There is a great deal of mischief arising from the ignorance and the misunderstanding of the spiritual principles that lies at the heart of the Order that hath No Name among Men. This is the first of several articles where I will attempt to bring clarity to the history, structure and function of what has come to be known as the A∴A∴.
The Order that hath No Name among Men
The Order that hath No Name among Men is a reference to that fellowshop of initiates that Councillor Karl von Echarthausen wrote about in his book The Cloud Upon the Sanctuary, parts of which Crowley later adapted into an official publication of the A∴A∴
In the Gnostic Mass it is that fellowship that we claim communion by dint of the passing of Gnosis from generation to generation to us their heirs, under the name the True Church of old time.
The Communion of Saints
While Crowley in one of his more lucid moments declared to Norman Mudd that Communion of Saints is the equivalent of copulation with ones partner and brushed the list of saints off as rhetorical flourish to W. B. Crow, it is clear given what I have referenced above that it has wider implications than that.
In An Account of the A∴A∴ he declares that this
“interior community of light is the reunion of all those capable of receiving light, and it is known as the Communion of Saints, the primitive receptacle for all strength and truth, confided to it from all time.”
In other words everyone who has heard the call of the Siren, “He who will shall attain,” and answered affirmatively that he Will, is an aspirant to that Great Order. He aspires to be admitted to that Communion and achieve reunion with its fellowship of initiates. In other words it is you alone that can admit yourself to become an aspirant and it is by dint of your work that you are worthy to be admitted into communion.
The Order is in other words a spiritual Order. It is not confined to any worldly authority. This means also that no one but yourself can admit or expel yourself from such a fellowship. This is done through the betrayal of its principles or by actively severing the link back to the messiah, V.V.V.V.V.
The Inner and Outer College
All aspirants to the A∴A∴ are pledged to serve humanity. Some adepts however might find themselves called to serve humanity by codifying (to the extent that this can be codified) the pilgrim’s path and serve other aspirants by guiding them along this path.
Does this mean that this is the only way that one can aspire or attain? No, but it does enable these adepts to create an outer college where the aspirant may be prepared and assisted along the path to Communion.
As witnessed in The History Lection of the A∴A∴, all these adepts can do is build the temple and await opening shop until they receive authority to found an Inner College that oversees the work of an Outer College. This authority can be granted only by the Head of the A∴A∴, V.V.V.V.V., and according to The Book of Lies he grants this authority to only one individual, who from them on works under his guidance. This continues until death or if V.V.V.V.V., in accordance with the principles set forth in An Account of the A∴A∴ withdraws from this communion.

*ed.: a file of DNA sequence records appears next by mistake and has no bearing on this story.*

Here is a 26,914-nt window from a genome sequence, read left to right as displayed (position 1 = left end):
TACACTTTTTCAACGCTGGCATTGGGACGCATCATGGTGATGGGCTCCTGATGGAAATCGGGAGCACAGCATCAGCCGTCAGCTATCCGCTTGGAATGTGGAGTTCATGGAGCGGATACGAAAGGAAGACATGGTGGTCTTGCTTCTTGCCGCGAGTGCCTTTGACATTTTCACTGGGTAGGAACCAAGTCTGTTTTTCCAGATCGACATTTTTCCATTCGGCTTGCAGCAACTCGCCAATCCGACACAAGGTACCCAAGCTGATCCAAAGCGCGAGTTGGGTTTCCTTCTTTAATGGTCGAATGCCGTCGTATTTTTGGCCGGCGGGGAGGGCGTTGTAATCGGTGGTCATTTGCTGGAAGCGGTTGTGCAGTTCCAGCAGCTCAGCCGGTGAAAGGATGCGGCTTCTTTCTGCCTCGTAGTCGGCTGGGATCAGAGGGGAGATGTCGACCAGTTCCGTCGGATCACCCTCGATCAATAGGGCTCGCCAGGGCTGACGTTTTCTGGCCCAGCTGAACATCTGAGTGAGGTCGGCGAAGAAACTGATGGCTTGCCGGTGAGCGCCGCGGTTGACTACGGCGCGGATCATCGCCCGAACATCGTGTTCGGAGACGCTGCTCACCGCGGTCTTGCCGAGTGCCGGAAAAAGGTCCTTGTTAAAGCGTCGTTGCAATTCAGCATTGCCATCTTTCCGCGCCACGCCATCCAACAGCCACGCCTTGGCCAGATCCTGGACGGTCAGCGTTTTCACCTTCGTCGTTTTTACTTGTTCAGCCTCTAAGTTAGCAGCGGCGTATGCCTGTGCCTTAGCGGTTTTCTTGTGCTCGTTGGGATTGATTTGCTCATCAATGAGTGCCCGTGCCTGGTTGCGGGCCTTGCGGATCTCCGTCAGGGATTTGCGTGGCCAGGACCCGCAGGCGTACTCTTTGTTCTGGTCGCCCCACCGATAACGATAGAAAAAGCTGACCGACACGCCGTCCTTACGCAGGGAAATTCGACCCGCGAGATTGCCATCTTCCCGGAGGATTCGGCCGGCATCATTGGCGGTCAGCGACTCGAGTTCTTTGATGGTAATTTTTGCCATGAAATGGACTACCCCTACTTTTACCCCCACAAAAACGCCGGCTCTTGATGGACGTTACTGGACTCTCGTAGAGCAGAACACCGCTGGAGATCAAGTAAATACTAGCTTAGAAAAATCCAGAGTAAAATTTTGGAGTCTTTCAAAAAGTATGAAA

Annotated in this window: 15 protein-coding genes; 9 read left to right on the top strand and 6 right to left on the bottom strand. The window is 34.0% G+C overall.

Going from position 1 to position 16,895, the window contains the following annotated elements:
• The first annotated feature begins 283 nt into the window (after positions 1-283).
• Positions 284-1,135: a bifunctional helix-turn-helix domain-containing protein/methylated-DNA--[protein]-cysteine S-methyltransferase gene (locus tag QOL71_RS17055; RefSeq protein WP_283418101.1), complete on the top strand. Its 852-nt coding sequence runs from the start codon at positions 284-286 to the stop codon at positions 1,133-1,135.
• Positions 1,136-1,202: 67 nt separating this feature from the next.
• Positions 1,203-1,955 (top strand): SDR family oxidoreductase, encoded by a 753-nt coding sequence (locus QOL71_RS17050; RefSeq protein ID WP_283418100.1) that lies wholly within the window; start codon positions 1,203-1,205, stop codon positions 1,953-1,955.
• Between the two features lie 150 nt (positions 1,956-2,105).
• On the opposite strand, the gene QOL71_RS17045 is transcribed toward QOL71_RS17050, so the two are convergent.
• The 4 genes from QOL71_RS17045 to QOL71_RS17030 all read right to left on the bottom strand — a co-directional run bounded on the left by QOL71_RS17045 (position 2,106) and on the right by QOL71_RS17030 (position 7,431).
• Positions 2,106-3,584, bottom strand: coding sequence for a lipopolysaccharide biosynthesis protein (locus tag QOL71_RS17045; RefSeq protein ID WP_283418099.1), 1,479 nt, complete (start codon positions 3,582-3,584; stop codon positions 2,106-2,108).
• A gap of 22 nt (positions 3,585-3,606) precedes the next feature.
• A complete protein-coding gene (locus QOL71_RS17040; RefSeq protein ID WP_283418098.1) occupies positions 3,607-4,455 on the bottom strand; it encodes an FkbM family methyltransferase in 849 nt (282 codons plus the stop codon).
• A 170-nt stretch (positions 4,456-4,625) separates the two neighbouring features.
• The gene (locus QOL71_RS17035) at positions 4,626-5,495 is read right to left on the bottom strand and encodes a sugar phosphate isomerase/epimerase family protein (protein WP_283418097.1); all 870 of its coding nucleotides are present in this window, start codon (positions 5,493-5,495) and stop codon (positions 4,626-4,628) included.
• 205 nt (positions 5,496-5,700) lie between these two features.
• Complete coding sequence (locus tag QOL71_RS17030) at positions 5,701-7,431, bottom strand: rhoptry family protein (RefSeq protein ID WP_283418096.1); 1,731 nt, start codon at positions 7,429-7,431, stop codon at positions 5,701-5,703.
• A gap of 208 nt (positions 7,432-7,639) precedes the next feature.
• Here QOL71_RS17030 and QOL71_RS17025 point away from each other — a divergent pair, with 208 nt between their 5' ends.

It is by this authority alone that the Inner College can govern the Outer College. We witness a testimony of this spiritual principle in an appointment by Aleister Crowley to succeed him as head of Inner College of the A∴A∴. In this document he declares that his successor must make contact with the Secret Chiefs before proceeding and continue the work under their guidance.
Formal Recognition of Attainment
In One Star in Sight Crowley is crystal clear that one might very well be spiritually of a higher grade than the one has formally been recognized as. The reason for this disparity is that the Inner College formally recognize someone that they trust to be able to guide their juniors.
You can attain the Grade of Magister Templi without ever travelling on the astral plane. In fact Crowley claims in his Confessions that the Universe is busy with creating such beings all the time who have never heard about the A∴A∴ or attained by its methods. But such an individual is not fitted to guide Neophytes to attain the Grade of Zelator as mastery of such is part of their task.
Consequently it is not a question of refusing to recognize someone as an aspirant or even a member of the A∴A∴ if they do not have formal recognition as such. It is a question of whether or not someone is fit to teach, test and serve in that particular way that is described in the oaths and tasks of the Outer College.
If they want to teach, then they have to make contact and submit evidence and be prepared to be tested to ascertain that they have attained by those very methods. It is only in this sense that formal grades becomes important. To the Outer World we are all but Aspirants, no matter where we are along the path.